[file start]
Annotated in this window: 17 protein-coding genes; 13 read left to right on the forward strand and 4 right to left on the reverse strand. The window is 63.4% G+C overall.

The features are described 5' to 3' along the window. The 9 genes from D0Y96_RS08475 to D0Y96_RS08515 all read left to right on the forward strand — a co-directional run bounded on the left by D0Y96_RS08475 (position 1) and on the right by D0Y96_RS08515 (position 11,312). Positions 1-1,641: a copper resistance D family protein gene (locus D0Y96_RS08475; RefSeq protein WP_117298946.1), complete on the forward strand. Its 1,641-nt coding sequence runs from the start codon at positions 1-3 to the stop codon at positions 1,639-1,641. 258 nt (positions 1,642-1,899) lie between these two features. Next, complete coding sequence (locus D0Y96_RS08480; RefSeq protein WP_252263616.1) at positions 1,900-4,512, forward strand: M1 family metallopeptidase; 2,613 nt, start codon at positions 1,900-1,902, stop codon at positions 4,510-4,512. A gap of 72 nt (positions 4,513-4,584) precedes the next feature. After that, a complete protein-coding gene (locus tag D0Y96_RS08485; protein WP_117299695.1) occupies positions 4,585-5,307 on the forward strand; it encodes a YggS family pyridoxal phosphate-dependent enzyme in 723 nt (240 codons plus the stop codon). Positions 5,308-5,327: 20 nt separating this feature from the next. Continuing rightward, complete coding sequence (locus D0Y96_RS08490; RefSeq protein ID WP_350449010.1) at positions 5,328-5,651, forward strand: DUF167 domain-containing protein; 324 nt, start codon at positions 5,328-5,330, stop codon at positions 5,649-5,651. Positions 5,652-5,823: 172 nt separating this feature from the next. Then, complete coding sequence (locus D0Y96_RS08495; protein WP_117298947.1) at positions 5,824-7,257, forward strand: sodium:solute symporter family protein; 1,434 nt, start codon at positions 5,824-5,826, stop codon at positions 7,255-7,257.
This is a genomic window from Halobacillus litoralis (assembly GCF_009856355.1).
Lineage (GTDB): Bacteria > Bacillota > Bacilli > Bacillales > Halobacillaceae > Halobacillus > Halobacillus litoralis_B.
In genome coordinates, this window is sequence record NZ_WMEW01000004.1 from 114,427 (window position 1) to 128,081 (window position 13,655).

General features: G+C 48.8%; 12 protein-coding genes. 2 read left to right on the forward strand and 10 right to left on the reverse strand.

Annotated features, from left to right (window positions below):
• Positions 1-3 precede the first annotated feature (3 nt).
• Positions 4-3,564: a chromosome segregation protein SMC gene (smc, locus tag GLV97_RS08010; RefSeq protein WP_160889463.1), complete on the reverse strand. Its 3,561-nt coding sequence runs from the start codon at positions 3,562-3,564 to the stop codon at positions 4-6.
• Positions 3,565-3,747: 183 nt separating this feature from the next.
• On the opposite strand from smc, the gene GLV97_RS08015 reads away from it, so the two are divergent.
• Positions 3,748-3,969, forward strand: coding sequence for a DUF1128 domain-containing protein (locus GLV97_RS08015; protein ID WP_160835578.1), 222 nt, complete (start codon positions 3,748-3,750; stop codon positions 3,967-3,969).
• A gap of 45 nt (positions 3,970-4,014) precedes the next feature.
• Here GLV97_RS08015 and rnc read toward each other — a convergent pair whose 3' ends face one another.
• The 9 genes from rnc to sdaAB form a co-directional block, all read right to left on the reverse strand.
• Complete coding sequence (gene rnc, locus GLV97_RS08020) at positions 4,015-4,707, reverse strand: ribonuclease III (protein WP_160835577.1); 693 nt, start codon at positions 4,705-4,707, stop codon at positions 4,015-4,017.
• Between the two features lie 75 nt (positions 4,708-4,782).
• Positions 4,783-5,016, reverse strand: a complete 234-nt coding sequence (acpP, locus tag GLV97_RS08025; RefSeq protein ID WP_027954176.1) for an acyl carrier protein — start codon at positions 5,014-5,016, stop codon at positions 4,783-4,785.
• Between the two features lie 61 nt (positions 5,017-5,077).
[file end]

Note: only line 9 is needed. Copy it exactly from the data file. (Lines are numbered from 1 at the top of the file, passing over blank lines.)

• Positions 4-3,564: a chromosome segregation protein SMC gene (smc, locus tag GLV97_RS08010; RefSeq protein WP_160889463.1), complete on the reverse strand. Its 3,561-nt coding sequence runs from the start codon at positions 3,562-3,564 to the stop codon at positions 4-6.